Accountants Missed AIG Group's Red Flags
May 31, 2005 (washingtonpost.com) For years, PricewaterhouseCoopers LLP gave a clean bill of financial health to American International Group Inc., only to watch the insurance giant disclose a long list of accounting problems this spring.
But in checking for trouble, PwC might have asked the audit committee of AIG's board of directors, which is supposed to supervise the outside accountant's work. For two years, the committee said that it couldn't vouch for AIG's accounting.
In 2001 and 2002, the five-member directors committee, which included such figures as former U.S. trade representative Carla A. Hills and, in 2002, former National Association of Securities Dealers chairman and chief executive Frank G. Zarb, reported in an annual corporate filing that the committee's oversight did "not provide an independent basis to determine that management has maintained appropriate accounting and financial reporting principles."
Further, the committee said, it couldn't assure that the audit had been carried out according to normal standards or even that PwC was in fact "independent."
While the distancing statement by the audit committee is not unprecedented, the AIG committee's statement is one of the strongest he has seen, said Itzhak Sharav, an accounting professor at Columbia University. "Their statement, the phrasing, all of it seems to be to get the reader to understand that they're going out of their way to emphasize the possibility of problems that are undisclosed and undiscovered, and they want no part of it."
Language in audit committee reports ran the gamut during those years as an economic downturn loomed and many committees rushed to add some kind of disclaimer. Some companies included the full disclaimer found in AIG's proxy; these included such blue-chips as Goldman Sachs Group Inc. and Wachovia Corp. -- but also WorldCom Inc. and other companies that later encountered big problems. Many other companies -- Lehman Brothers Holdings Inc. and Morgan Stanley, among them -- included milder disclaimers that merely said committee members relied on management and outside auditors for accurate information.
Still others -- including McDonald's Corp. and insurer Aon Corp. -- went in the opposite direction and took on more responsibility.
"There were definitely some that went closer to saying, 'Don't blame me,' as opposed to saying, 'This is the process,' " said Patrick S. McGurn, a senior vice president at the Rockville proxy advisory firm Institutional Shareholder Services. "I think that probably should set off more red flags as the language got stronger."
AIG's audit committee's disclaimer has found its way into a 224-page lawsuit filed by Ohio's attorney general accusing AIG of securities fraud and alleging that PwC disregarded key warning signs and, as a result, repeatedly issued "false and misleading" audit reports of the insurer's books.
The complaint says that PwC knew of or "recklessly disregarded" myriad "illegal" and "improper" accounting maneuvers, including the $500 million so-called finite reinsurance transactions with General Re in 2000 and 2001 that have since drawn the scrutiny of regulators.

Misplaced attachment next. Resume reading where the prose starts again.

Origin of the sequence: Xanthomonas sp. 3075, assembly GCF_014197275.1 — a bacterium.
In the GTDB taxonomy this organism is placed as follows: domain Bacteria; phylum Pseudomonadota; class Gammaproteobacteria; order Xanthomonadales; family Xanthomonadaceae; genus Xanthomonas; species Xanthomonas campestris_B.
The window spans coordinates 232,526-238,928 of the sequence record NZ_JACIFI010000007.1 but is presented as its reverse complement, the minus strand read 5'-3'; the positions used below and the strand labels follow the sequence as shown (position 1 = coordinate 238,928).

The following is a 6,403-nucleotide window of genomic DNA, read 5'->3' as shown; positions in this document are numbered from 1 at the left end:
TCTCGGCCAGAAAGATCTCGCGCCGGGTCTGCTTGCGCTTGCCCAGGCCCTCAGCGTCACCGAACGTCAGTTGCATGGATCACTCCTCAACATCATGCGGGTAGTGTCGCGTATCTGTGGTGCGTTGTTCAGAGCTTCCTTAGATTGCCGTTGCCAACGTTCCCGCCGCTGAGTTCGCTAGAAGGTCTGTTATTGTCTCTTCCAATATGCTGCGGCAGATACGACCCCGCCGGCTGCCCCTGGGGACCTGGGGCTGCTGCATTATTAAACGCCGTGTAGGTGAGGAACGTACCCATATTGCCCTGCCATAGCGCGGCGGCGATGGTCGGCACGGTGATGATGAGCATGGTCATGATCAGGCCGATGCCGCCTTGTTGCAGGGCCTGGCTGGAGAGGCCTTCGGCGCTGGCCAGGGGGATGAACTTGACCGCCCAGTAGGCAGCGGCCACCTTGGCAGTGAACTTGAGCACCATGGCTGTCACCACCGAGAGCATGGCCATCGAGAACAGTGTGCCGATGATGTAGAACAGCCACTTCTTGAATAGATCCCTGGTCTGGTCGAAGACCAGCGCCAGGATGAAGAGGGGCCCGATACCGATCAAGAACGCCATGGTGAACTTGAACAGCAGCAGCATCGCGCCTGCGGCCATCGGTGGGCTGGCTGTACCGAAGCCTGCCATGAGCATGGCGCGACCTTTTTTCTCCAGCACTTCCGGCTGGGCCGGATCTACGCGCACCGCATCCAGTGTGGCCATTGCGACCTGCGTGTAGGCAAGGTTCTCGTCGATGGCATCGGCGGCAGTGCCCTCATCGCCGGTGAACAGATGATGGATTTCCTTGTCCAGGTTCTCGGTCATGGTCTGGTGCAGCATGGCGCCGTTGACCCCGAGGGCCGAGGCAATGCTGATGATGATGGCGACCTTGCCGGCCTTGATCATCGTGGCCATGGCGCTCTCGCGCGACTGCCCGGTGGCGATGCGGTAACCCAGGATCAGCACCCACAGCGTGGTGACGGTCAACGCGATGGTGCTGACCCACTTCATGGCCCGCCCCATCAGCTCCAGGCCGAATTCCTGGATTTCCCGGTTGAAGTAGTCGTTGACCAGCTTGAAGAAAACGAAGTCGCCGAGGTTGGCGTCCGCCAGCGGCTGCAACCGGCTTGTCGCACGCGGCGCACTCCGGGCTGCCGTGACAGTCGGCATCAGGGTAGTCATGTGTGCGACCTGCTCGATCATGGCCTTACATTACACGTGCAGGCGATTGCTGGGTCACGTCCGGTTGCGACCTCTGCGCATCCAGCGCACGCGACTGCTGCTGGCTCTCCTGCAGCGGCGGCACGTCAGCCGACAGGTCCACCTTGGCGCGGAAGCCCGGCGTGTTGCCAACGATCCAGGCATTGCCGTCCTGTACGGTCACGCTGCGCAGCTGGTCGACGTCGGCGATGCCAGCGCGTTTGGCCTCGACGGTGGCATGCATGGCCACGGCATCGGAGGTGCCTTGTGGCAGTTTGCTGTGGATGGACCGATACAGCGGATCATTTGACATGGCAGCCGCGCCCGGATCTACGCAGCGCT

"We cannot comment on client matters; however, that sort of proxy language was not uncommon pre-Sarbanes-Oxley [Act] and in fact was then used by many other large companies," said David Nestor, a spokesman for PwC. "Auditors would not have seen this as a 'red flag' or a scope limitation, as the board's proxy language simply described what was and what was not the responsibility of its audit committee at that time. Auditors also would not have been surprised to see that descriptive language change after the passage of the Sarbanes-Oxley Act in 2002." The act was designed to make executives responsible for their companies' accounting.
Michelle Gatchell, a spokeswoman for Ohio Attorney General Jim Petro, said the office is awaiting "more details about PwC's involvement" when AIG issues its thrice-delayed 2004 annual report, which the company says will appear by May 31 and which will include a restatement of financial results dating to 2000. This spring, AIG said it would cut its net worth by $2.7 billion, or more than 3 percent, because of a series of irregularities and mistakes.
It's an awkward moment for PwC, a global giant with more than 120,000 employees in 144 countries, which has sought to market itself as an arbiter of corporate governance. In the wake of the Enron bankruptcy, for instance, PwC chief executive Samuel A. DiPiazza Jr. co-wrote a book, "Building Public Trust," on how to improve public companies' financial reporting.
Like other major accounting firms, PwC has had a few run-ins with regulators. PwC paid $5 million to Securities and Exchange Commission regulators in 2002 for violating independence standards by engaging in business deals with audit clients between 1996 and 2001. The firm also agreed to pay the SEC $2.4 million, without admitting or denying wrongdoing, for its audits for Warnaco Group Inc. in 2004. And a PwC partner, Richard Scalzo, in 2003 agreed to a lifetime ban from auditing public companies to settle an SEC case stemming from problems at Tyco International Ltd.
Now its nearly 30-year relationship with AIG is undergoing examination. Although law enforcement sources have said PwC is not a target of any criminal investigation, the SEC has subpoenaed documents related to its work with AIG, and plaintiffs' lawyers are going through PwC's audit reports with a fine-toothed comb. Some investors and analysts say PwC has some explaining to do.